Why do an MBA - Master of Business Administration?

Why do an MBA?

Global economic recession in 2008-09 and the aftermath of which reduced job offers to fresh management graduates to a great extent have raised serious concerns about the outlook of management education.  Although the economic scenario changed somewhat and the job market leaped back to normalcy over 2010-11, the scenario is again looking a bit bleak with the crisis in Europe deepening and outlook of Indian investments looking unattractive due to so called policy paralysis, inappropriate legislations and scams.
So the question, “why do an MBA”

MBA is still the most common qualification for a corporate job
MBA is still by far the most common denominator for being qualified for a job in most of the functions in an organization across any industry segment, may be with certain exceptions in case of core sector industries like steel, cement, and infrastructure. But even in these core sector industries, for senior management positions in any function, preference is given to people with MBA degrees. In the rapidly developing service sectors in India like Banking and Financial Services, Retail and Telecommunication, an MBA is a good qualification to get a preference. 

MBAs understand the language of business
MBAs get preferences over other qualifications in corporate jobs across most of the industry domain because MBAs understand the language of business. In most of the functions, which are keys to survival for an organization in any industry domain, understanding of the language of business is very important. Functions like Marketing, Human Resources Management and Finance Management are keys to survival of an organization. This does not mean that production and operations are less important. But at least in Marketing and Human Resources Management, MBA is an essential qualification. Finance functions can do with CAs but then again there are not enough CAs to fill in the huge requirement of finance professionals in the country.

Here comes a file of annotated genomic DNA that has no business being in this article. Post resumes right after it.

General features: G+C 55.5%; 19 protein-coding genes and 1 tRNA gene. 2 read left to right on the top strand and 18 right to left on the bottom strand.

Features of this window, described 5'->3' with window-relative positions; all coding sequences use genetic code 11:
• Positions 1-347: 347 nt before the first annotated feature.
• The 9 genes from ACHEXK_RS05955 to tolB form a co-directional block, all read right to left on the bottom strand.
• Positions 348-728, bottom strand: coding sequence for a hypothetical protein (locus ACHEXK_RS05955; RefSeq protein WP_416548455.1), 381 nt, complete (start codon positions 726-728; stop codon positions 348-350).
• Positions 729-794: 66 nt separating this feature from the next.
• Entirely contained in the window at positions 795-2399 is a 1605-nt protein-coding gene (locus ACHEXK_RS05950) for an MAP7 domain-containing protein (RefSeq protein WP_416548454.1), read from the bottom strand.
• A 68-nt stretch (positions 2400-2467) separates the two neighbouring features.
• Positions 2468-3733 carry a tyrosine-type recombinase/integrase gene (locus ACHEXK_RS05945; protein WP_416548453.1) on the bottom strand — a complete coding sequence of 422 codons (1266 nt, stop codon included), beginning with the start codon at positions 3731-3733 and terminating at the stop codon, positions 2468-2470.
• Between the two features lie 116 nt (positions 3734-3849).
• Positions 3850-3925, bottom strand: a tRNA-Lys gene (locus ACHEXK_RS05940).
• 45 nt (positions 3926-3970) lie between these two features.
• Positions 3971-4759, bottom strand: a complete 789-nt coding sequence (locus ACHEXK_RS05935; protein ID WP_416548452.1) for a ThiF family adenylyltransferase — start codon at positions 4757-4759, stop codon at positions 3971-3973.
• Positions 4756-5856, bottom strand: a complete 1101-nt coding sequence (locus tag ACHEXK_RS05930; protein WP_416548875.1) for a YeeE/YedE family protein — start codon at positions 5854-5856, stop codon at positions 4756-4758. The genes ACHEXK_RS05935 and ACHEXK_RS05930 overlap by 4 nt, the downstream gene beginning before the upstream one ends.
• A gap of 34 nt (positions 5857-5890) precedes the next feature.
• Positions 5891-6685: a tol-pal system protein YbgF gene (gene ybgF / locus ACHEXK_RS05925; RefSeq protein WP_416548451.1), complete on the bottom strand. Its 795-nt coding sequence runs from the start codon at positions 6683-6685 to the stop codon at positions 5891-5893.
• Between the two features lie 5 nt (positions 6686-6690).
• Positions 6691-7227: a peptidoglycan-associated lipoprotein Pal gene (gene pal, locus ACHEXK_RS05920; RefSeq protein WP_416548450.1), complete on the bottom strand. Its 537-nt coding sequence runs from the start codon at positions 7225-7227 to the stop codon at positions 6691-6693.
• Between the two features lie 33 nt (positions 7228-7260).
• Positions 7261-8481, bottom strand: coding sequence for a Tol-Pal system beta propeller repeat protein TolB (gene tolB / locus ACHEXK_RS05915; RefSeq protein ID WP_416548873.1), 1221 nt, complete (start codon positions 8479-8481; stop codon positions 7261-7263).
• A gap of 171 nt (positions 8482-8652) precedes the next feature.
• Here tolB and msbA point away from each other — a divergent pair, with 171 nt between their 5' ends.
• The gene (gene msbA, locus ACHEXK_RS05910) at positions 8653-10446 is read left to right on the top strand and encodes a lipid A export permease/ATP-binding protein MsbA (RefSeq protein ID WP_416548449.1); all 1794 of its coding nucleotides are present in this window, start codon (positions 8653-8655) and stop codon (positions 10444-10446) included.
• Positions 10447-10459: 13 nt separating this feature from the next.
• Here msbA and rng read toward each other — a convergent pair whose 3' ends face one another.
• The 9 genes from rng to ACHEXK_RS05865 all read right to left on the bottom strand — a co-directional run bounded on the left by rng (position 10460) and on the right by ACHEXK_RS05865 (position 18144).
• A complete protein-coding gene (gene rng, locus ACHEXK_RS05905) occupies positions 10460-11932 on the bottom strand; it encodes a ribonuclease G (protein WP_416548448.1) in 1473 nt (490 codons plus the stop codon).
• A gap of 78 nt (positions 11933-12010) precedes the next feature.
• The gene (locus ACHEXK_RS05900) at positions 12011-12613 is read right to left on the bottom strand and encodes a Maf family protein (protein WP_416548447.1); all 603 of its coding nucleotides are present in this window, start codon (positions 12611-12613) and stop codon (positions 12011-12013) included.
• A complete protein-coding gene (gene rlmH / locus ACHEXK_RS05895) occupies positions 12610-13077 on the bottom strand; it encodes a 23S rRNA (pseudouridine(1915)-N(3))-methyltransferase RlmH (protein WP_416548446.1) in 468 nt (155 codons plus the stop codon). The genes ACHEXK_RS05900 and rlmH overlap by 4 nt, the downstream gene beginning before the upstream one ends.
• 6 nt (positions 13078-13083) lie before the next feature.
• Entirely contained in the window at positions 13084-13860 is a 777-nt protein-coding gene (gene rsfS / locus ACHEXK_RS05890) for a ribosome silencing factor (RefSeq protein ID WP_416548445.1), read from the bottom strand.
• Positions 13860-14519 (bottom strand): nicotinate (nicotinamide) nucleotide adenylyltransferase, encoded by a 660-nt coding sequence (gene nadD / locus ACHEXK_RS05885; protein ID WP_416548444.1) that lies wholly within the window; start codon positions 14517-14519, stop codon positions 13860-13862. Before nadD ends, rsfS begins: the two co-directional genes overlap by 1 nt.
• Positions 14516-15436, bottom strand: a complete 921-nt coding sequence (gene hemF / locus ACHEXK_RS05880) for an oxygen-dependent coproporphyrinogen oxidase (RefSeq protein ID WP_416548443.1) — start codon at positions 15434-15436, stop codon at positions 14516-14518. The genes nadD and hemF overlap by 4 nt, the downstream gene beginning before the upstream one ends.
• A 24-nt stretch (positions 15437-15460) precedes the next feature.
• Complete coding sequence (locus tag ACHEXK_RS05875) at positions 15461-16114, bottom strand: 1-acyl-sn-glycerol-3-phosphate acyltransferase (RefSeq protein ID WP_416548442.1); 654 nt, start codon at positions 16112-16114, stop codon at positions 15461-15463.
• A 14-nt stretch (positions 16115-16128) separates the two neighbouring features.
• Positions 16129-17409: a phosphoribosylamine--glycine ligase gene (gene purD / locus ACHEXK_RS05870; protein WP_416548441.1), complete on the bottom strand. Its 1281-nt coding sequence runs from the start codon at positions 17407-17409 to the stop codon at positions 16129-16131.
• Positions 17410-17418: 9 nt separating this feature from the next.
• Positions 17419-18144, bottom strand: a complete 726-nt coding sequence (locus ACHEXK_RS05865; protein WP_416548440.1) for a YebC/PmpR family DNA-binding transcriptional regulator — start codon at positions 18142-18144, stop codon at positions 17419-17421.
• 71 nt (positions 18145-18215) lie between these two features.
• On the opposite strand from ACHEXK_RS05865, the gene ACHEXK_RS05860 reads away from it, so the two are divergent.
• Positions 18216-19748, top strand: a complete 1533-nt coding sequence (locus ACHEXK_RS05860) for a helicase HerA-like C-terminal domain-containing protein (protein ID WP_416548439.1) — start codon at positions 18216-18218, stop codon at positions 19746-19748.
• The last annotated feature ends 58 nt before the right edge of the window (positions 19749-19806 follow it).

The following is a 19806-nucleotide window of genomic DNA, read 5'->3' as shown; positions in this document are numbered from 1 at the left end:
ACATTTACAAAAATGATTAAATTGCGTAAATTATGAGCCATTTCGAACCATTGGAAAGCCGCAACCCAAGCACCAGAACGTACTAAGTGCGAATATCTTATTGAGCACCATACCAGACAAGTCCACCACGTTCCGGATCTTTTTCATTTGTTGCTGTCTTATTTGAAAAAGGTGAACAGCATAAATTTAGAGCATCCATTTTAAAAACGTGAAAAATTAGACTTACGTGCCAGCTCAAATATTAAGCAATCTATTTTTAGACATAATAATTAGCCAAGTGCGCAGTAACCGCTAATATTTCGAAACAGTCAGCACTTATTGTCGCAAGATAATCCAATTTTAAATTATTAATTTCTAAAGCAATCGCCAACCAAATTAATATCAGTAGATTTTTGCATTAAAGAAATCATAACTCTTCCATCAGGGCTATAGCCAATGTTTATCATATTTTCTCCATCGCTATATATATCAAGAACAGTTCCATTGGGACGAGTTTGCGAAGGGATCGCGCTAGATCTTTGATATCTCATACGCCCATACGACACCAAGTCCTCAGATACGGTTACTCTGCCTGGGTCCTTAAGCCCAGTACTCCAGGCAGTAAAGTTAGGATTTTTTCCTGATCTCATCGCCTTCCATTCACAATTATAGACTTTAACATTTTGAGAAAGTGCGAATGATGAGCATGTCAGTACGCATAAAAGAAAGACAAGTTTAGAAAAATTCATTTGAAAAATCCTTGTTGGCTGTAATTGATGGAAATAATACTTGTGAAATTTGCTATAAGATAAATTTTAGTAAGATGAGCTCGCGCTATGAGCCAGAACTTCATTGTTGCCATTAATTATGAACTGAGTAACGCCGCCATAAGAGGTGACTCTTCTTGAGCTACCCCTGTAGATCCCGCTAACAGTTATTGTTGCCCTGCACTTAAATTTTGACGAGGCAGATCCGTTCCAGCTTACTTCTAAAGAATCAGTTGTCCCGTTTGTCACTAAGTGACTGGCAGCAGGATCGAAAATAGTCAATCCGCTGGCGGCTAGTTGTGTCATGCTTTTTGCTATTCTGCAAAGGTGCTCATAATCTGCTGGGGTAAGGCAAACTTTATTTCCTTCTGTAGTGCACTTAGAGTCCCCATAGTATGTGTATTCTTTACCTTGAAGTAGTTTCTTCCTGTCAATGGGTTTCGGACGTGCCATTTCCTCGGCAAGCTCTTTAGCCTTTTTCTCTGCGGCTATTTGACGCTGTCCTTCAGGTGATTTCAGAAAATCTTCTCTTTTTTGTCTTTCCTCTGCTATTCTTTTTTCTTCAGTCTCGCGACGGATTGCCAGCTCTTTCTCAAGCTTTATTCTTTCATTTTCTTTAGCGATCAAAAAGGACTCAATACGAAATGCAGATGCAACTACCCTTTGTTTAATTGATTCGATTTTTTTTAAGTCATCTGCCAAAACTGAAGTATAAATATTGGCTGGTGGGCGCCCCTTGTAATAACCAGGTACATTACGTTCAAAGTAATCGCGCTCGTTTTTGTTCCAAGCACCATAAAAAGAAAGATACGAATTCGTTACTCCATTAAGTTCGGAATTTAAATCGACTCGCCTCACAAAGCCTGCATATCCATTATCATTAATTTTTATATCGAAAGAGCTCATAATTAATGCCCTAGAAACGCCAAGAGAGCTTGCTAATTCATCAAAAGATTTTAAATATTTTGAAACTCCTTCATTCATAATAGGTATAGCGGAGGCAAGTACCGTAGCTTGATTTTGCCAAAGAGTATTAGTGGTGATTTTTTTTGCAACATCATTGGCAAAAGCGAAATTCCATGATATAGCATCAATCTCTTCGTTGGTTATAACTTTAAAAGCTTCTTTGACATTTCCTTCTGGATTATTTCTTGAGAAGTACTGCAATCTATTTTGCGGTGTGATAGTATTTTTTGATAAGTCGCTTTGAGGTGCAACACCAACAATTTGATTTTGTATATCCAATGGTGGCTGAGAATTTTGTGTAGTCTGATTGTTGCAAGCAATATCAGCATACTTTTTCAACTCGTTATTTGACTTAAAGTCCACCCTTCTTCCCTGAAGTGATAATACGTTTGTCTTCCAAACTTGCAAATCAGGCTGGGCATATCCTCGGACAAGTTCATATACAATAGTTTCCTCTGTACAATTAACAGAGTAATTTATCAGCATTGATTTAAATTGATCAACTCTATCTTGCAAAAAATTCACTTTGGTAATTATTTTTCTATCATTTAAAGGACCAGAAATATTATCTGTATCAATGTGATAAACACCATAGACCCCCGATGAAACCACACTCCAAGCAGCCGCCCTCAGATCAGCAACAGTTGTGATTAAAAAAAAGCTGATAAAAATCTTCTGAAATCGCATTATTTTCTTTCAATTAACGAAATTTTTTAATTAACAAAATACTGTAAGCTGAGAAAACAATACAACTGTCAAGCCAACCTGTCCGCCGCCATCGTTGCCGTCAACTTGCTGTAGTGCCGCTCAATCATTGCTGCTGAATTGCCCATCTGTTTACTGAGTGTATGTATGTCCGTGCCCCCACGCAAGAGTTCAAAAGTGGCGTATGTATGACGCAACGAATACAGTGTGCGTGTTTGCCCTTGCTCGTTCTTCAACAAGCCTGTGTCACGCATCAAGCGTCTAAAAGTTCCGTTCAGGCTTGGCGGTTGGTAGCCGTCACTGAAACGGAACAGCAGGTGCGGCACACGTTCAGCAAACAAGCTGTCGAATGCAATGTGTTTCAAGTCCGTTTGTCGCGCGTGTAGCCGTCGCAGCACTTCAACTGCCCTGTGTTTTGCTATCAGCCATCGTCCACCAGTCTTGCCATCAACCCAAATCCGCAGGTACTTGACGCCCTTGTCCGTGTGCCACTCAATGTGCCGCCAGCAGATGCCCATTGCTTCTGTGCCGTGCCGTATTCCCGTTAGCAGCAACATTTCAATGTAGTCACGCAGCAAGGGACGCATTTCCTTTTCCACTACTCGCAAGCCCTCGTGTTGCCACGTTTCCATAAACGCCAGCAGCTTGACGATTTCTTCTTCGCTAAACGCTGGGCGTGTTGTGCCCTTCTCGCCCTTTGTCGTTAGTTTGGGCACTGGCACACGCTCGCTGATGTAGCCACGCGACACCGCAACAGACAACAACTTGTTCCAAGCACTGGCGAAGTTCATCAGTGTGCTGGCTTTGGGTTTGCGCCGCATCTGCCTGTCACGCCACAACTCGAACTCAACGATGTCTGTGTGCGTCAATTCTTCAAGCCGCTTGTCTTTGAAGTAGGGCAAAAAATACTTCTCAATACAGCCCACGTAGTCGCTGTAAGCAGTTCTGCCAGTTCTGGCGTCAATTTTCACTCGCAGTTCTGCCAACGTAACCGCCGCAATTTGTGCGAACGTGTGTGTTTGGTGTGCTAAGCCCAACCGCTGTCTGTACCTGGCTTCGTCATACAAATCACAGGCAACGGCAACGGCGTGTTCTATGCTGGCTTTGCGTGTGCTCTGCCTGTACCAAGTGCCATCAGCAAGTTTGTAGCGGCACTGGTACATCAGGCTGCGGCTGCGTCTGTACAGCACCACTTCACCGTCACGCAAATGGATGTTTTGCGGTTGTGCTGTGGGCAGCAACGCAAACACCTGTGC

By language of business, I mean certain particular terms and concepts which are essential for one to know in managing a business appropriately. By business here, I mean large scale businesses. A small businessman can do without these business terms and concepts but managers of large scale businesses can’t. Terms and concepts like branding, ROI, marginal cost, value, product life cycle, retention, and net worth are essential in running such businesses and these are not understood well by non-MBAs. 

MBA curricula develop self-belief
An appropriate MBA curriculum also helps develop self-belief in MBAs. Self-belief is key to individual success. Without self-belief, competencies and skills may fail. This is an adage which is true for ages. In the corporate jungle where everyone fights for survival, a large dose of self-belief and self-confidence see one through.  In a good MBA classroom, a student is compelled to compete with one another in a healthy fashion. A student has to make presentations in front of other students and convince them about a concept or solutions to a case study. A student’s communication skills are constantly honed through numerous presentations.

MBA curricula develop abilities to work in a team